While Shigure’s editor Mitchan is on a mission to collect his manuscript, he misdirects her, and she ends up crossing paths with the latest member of the Soumas to be introduced: Souma Ritsu, or “Ritchan-san.”

Immediately, her defining characteristic seems to be “cripplingly apologetic and self-loathing” on a show where Tooru, Yuki, etc. are already here!

When Tooru accidentally hugs Ritchan, who is trying to run away for being such a nuisance to everyone, she suddenly transforms into her form, the Monkey, and Tooru learns that she is actually a he in women’s clothes, which he’s always worn since he was a young lad.

Upon transforming back (off-camera), Ritchan is challenged by Shigure and Tooru not to reflexively apologize so much, and when Mitchan returns he’s called upon to placate her. That’s when Mitchan prepares a noose with which to hang herself then writes to her parents in her will, apologizing for leaving this world before them.

Ritchan and the others are able to talk Mitchan down, and Shigure reveals he has his manuscript ready for the deadline, but then Ritchan spills coffee all over it and Mitchan faints from the shock. That’s when Ritchan decides to climb up to the roof, indicating his desire to jump off and end his miserable, worthless life.

The source material of Fruits Basket shows its age by once again making light of both Mitchan and Ritchan’s threats of suicide, only for Ritchan’s latest threat to be taken seriously by Tooru, complete with her trademark relaying of lessons she and her mom learned together and empathetic pep talk.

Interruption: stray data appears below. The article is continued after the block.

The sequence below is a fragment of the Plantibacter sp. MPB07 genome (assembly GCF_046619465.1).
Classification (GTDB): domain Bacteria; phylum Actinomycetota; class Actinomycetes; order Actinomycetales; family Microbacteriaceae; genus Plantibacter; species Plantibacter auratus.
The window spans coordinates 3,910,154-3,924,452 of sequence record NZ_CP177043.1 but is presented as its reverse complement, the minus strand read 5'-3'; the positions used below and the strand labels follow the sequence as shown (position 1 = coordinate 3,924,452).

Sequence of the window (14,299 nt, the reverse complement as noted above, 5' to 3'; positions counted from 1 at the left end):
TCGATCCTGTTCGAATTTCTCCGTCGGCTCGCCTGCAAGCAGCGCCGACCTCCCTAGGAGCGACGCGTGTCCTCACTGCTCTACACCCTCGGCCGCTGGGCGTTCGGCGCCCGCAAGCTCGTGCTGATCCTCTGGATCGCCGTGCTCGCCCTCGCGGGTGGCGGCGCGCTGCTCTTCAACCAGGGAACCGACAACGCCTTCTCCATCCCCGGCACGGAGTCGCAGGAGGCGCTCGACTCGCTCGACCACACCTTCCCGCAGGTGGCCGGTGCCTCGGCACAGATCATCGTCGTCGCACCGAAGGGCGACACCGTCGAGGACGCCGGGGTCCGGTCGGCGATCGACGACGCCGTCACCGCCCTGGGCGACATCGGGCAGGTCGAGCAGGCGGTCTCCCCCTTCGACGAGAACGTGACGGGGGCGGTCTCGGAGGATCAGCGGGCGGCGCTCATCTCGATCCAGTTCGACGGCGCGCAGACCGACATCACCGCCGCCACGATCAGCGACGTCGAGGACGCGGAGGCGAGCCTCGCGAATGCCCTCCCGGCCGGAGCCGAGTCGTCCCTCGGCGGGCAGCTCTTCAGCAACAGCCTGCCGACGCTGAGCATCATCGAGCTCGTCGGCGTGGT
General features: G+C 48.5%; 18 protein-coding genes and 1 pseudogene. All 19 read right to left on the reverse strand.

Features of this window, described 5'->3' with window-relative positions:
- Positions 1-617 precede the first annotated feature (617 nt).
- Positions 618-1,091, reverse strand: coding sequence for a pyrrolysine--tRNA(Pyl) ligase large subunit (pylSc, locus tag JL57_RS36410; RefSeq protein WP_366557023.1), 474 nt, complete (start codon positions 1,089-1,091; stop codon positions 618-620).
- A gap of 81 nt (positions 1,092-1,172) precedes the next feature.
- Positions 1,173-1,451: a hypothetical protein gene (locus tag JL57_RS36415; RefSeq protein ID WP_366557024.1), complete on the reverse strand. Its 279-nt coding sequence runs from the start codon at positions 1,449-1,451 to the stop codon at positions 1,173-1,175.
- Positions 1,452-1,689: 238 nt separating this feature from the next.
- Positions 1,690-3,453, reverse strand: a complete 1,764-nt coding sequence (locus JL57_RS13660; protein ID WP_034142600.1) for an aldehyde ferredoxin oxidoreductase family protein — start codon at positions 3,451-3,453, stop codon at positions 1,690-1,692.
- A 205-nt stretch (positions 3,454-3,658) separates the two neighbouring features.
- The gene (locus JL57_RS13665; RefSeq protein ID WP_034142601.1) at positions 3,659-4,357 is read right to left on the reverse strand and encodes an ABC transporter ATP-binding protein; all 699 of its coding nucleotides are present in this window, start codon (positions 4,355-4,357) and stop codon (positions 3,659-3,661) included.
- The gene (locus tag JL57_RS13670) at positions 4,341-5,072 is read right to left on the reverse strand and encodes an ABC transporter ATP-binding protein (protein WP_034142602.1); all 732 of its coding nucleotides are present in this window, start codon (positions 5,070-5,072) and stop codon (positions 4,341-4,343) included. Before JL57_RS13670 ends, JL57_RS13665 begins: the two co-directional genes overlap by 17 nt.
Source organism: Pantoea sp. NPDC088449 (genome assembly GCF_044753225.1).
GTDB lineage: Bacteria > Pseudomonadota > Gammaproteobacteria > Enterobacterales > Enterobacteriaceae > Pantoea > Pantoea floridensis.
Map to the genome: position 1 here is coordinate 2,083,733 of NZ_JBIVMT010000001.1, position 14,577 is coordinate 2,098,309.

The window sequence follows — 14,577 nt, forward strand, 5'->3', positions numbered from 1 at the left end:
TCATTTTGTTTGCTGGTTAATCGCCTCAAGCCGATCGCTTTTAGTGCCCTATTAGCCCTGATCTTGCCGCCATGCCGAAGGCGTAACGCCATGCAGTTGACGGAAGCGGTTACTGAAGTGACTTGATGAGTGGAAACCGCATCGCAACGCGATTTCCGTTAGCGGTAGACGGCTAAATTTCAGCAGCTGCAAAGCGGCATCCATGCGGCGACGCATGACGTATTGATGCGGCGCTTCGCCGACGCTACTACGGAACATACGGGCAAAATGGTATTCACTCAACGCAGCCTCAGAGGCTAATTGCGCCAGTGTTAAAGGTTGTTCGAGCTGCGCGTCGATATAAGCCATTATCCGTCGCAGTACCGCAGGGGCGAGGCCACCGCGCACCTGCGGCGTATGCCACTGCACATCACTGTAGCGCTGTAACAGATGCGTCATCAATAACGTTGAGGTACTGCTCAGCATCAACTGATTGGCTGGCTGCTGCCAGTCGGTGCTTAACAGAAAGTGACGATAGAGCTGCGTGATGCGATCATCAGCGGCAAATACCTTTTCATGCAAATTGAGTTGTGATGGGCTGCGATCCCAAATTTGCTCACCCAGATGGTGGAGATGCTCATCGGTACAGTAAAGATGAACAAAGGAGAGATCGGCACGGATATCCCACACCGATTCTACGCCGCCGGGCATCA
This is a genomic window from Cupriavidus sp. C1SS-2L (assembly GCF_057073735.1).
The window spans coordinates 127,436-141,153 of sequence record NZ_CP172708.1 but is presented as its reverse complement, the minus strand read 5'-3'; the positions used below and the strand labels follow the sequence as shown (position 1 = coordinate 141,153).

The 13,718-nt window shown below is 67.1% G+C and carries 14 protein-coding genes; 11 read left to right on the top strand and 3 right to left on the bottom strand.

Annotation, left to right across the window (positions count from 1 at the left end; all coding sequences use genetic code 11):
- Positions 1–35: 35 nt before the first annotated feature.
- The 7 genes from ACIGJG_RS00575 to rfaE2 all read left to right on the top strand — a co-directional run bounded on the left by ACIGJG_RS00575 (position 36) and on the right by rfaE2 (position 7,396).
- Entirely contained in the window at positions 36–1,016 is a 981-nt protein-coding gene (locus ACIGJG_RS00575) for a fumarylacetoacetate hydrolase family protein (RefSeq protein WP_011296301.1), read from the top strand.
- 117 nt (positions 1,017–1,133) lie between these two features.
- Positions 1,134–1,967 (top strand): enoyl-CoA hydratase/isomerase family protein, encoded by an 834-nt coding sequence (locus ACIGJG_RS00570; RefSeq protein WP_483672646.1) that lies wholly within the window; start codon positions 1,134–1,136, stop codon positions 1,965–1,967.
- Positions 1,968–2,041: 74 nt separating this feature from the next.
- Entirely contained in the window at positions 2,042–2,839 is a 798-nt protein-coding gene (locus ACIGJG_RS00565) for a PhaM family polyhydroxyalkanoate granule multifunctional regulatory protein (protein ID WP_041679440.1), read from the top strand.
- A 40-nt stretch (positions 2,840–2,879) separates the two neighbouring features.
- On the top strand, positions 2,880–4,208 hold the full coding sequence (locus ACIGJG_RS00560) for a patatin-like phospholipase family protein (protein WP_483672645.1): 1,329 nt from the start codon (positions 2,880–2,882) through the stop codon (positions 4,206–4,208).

The juggling of disparate tones didn’t work for me, largely because it’s initially treated as a silly character quirk. That left a bad taste in my mouth that is hard to set aside even when the show suddenly takes Mitchan and Ritchan’s intermittent intentions to die seriously. It’s as if it’s trying to have its (fruit)cake and eat it too (or at least a book about fruitcake).

Tooru’s assurance that no one knows the reason they were born, but that it’s enough to just keep living until they find that reason, be it through something or someone, is definitely a welcome and vital message to all who feel like Ritchan and Mitchan sometimes feel.

But I’ll admit I was a little distracted not just by the show’s past flippancy on this subject, but the fact Tooru nearly died herself by slipping on the roof tiles.

Fruits Basket – 18 – Cry of the Tiger

While Tooru and Yuki are waiting under a shelter for the rain to stop, they encounter a soaked Haru carrying…a tiger cub. That cub is the Tiger of the Zodiac, Souma Kisa, and she ran away from home. She also doesn’t talk due to a “psychological” issue that locked her words away. Now she only bites.

Since her previous circumstances brought her to this state, Haru takes her to Shigure’s house for a change of scenery, and Tooru learns the silence is a result of bullying. Zodiac parents tend to either overprotect or reject their odd children. Kisa’s mom is more in the middle, but looks close to her limit.